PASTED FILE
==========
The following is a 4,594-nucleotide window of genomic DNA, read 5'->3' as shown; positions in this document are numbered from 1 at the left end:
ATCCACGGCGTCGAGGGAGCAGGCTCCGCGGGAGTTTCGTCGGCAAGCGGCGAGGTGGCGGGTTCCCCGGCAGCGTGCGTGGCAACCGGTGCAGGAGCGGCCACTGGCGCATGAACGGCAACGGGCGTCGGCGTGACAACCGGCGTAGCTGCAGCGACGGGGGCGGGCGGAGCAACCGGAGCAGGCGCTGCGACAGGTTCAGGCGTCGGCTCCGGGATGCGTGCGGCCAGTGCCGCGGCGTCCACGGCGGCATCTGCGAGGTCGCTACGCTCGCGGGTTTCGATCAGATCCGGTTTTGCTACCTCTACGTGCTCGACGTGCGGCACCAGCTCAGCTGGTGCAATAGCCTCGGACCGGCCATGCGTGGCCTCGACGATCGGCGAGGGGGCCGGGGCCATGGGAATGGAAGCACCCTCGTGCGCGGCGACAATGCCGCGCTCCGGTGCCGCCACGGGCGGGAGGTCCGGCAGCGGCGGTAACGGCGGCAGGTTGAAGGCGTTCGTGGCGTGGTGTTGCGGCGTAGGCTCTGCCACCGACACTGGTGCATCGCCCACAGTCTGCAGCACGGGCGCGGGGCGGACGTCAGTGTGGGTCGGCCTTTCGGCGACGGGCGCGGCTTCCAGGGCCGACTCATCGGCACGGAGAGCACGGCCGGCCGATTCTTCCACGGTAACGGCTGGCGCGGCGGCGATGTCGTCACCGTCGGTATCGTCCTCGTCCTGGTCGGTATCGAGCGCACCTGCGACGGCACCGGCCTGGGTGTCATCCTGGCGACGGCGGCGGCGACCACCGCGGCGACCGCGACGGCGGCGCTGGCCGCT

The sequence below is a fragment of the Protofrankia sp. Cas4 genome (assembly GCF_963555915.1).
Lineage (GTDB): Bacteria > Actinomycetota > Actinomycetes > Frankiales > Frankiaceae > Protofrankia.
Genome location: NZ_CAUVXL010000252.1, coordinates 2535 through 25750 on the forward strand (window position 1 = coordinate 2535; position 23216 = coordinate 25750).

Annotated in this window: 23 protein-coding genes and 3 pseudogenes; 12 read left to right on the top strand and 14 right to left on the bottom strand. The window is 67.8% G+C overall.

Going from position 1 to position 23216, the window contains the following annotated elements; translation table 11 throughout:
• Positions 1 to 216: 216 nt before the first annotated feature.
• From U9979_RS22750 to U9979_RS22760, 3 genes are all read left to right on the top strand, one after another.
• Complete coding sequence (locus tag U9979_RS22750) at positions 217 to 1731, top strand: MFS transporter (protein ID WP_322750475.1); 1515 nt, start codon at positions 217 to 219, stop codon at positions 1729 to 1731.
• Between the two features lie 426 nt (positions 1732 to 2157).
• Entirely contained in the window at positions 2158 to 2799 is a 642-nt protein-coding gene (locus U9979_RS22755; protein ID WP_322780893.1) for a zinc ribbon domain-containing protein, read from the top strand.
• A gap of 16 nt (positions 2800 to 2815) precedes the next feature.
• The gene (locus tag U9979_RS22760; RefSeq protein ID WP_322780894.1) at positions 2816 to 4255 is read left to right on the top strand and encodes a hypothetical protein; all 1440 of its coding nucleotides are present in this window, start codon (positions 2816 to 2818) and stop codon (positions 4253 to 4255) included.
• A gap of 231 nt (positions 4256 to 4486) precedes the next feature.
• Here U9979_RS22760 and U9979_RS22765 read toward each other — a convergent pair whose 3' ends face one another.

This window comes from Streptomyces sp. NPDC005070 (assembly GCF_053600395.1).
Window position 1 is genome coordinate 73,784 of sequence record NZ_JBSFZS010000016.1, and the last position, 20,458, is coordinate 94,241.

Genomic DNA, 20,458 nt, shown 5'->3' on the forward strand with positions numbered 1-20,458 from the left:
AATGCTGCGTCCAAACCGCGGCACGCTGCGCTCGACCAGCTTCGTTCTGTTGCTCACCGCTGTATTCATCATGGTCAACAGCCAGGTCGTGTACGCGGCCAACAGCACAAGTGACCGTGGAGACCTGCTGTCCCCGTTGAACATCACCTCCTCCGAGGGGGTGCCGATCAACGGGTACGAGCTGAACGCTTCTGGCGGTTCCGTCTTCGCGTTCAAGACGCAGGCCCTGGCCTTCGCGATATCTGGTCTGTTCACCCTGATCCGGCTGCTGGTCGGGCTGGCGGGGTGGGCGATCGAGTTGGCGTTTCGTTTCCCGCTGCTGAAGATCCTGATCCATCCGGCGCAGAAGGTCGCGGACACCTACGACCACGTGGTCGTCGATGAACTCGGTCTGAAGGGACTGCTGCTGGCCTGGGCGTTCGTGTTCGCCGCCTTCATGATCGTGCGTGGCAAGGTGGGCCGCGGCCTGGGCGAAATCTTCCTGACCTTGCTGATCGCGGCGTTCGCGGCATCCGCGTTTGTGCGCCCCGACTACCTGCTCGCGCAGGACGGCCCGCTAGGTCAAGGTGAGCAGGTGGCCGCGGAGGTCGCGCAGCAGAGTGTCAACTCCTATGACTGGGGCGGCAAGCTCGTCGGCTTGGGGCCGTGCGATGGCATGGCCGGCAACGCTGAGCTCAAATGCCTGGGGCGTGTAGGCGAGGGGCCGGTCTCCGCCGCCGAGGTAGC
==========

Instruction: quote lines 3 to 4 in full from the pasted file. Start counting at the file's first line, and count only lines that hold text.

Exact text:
The sequence below is a fragment of the Protofrankia sp. Cas4 genome (assembly GCF_963555915.1).
Lineage (GTDB): Bacteria > Actinomycetota > Actinomycetes > Frankiales > Frankiaceae > Protofrankia.